Smart. Sharp. Funny. Fearless.
Wednesday, October 26, 2016

WASHINGTON — The things we forget about the March on Washington are the things we most need to remember 50 years on.

We forget that the majestically peaceful assemblage that moved a nation came in the wake of brutal resistance to civil rights and equality. And that there would be more to come.

A young organizer named John Lewis spoke at the march of living “in constant fear of a police state.” He would suffer more. On March 7, 1965, Lewis and his colleague Hosea Williams led marchers across the Edmund Pettus Bridge in Selma, AL. They were met by mounted state troopers who would fracture Lewis’ skull. As we celebrate Lewis’ ultimate triumph and his distinguished career in the House of Representatives, we should never lose sight of all it took for him to get there.

We forget that the formal name of the great gathering before the Lincoln Memorial was the March on Washington for Jobs and Freedom. Jobs came first, an acknowledgement that the ability to enjoy liberty depends upon having the economic wherewithal to exercise our rights. The organizing manual for the march, as Michele Norris points out in Time magazine, spoke of demands that included “dignified jobs at decent wages.” It is a demand as relevant as ever.

We forget that many who were called moderate — including good people who supported civil rights — kept counseling patience and worried that the march might unleash violence.

King answered them in the oration that would introduce tens of millions of white Americans to the moral rhythms and scriptural poetry that define the African-American pulpit.

“We have also come to this hallowed spot to remind America of the fierce urgency of now,” King declared. “This is no time to engage in the luxury of cooling off or to take the tranquilizing drug of gradualism.” How often has the opiate of delay been prescribed to scuttle social change?

King’s dream speech was partly planned and partly improvised, as Taylor Branch reported in Parting the Waters, his book on the early King years. One reviewer of the speech, a principal target of King’s persuasion, pronounced it a success. “He’s damn good,” President John F. Kennedy told his aides in the White House.

He was. King’s genius lay in striking a precise balance between comforting his fellow citizens and challenging them. Like Lincoln before him, King discovered the call for justice in the promises of our founders.

  • disqus_ivSI3ByGmh

    It really pains me to know that this generation has little knowledge or understanding of what went on before us to start to tear down the Jim Crow laws, red lines, or any of the other institutions designed to prevent Black people from being to raise themselves up. There were heroes and villains on both sides of the political spectrum in this struggle. People like my father, raised as New Deal Democrats in Italian enclaves in upstate New York, were never able to accept Black equality. Others were.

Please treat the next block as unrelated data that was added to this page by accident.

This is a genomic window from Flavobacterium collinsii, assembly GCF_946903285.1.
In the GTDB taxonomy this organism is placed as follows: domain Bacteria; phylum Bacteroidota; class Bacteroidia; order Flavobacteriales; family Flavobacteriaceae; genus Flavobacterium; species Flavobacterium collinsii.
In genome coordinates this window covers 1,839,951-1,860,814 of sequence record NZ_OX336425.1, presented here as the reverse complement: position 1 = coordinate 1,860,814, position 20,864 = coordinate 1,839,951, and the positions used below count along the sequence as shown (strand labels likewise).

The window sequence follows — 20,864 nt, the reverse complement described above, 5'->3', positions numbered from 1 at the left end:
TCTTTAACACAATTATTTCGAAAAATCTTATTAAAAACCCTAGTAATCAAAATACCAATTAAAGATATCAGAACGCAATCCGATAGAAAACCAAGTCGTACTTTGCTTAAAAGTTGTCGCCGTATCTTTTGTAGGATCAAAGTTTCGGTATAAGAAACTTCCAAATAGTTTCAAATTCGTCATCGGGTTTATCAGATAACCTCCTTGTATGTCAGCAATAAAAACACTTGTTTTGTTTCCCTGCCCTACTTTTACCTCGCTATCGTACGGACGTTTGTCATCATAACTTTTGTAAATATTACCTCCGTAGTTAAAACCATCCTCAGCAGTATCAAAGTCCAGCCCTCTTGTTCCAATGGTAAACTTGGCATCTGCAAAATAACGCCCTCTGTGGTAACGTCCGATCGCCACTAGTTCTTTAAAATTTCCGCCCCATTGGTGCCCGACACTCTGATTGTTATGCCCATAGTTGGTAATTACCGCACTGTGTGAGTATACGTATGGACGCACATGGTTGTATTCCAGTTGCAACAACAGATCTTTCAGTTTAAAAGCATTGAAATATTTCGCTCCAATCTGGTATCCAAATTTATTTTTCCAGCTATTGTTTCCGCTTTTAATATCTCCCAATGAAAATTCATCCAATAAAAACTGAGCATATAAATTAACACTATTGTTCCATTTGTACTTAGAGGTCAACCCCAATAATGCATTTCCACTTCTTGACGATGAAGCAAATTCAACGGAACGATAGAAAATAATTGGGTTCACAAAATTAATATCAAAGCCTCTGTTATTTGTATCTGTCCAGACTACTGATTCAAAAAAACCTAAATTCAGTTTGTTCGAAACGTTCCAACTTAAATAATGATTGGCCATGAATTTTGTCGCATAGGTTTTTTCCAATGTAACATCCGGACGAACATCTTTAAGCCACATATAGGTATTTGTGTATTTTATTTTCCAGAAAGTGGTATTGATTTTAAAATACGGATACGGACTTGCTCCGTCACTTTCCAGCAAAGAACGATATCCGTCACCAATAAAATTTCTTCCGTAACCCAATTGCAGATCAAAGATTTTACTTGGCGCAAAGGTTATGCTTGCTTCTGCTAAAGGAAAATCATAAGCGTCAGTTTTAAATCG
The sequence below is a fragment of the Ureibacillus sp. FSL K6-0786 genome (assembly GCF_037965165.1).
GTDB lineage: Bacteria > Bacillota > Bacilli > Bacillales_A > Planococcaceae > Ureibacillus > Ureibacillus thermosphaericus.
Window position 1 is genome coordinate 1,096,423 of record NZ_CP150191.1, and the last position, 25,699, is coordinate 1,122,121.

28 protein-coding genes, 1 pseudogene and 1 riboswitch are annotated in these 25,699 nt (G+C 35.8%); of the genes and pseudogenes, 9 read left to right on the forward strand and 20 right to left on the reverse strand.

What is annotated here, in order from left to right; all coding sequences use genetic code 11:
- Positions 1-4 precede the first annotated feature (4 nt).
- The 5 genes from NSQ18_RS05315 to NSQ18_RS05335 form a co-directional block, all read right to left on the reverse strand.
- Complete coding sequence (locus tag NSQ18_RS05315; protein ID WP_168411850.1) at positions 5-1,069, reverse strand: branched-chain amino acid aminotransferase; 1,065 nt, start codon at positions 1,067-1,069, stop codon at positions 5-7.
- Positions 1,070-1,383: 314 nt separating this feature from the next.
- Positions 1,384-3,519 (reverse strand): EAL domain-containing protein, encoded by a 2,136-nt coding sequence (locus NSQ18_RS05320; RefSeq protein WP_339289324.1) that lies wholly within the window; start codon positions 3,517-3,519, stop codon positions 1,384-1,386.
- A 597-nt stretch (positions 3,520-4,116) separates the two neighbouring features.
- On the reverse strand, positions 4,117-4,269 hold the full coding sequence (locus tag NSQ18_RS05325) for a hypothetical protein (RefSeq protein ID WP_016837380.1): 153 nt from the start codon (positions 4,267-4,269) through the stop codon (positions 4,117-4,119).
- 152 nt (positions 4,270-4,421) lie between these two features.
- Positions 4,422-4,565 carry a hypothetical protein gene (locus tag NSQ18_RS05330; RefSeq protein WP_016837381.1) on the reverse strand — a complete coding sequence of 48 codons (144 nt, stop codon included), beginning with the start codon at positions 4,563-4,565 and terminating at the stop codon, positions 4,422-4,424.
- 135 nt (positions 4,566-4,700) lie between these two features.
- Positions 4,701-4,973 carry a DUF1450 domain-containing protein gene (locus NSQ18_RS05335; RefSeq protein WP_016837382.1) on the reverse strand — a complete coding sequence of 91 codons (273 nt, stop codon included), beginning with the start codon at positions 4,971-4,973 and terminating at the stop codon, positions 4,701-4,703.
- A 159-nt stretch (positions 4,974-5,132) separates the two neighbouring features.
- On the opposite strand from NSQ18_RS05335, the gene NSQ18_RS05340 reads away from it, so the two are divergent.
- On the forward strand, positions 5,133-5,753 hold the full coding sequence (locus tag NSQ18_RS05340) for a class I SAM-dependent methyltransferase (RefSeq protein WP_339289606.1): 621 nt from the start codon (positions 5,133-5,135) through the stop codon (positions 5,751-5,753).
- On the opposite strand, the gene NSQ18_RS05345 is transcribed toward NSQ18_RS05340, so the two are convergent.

There may be hope, though. My daughter doesn’t pay attention to the color of someone’s skin when she makes friends. She recognizes there are people she likes and doesn’t like. She has seen her mother and me interact with people of all skin tones, and has noted we treat everyone with the same level of respect. Her generation may be the one that finally leads us to that future that Martin Luther King, Jr. articulated for us.

    • John Condon

      We should not forget how the Democratic Party opposed the civil rights legislation n the 1960’s and were it not for the Republican Party’s efforts they never would have passed.

      • disqus_ivSI3ByGmh

        John, you are making the same mistake many others do. The Democratic Party of the 60s was dominated by segregationist Southerners. Lyndon Johnson worked his Rolodex and garnered support from Northern Liberal Republicans (Javits, Brooke, etc.) in garnering the votes needed to overcome Jesse Helms, Strom Thrumond, etc.
        Also, please note that after 1968, these same Southern Democrats were lured over to the Republican Party, where they again dominated the political scene after the “Republican Takeover” under Newt Gingrich. Now they had the problem of actually governing, whereas before they only had to act as the “loyal opposition” judiciously using the power of the filibuster to slow things down.
        However, as they passed the torch to a newer generation of Republicans, less wiling to forge legislation through compromise, today’s Republicans no longer stand for the party of Lincoln, Teddy Roosevelt, Eisenhower, or even Reagan. Instead they use stridency to drown out opposition and refuse to work for what is best for the country.

  • tdm3624

    An apathetic population stands in the way of most progress. Mr. King had a way of galvanizing people into action. It’s too bad that I am too young to have seen him when he was alive.

  • Pamby50

    As I look at some of the posters, they haven’t change at all in North Carolina. Still looking for jobs, still looking to keep our voting rights and education. I don’t remember MLK much as I was young. I do remember when he was killed. Fast forward & my better half is black & I am white. I have faith that our children will keep advancing MLK’s dream. They don’t judge people based on the color of the skin, but the content of their heart. The same for sexual preference.

  • Ed

    We are still waiting for President Obama’s statement to the effect that the assassination of the 88 year old WWII (white) veteran in Seattle by 2 black thugs was an unspeakable and hateful act against a defenseless old man who posed no threat to these 2 coward POS that killed him.
    We are still waiting Obama ……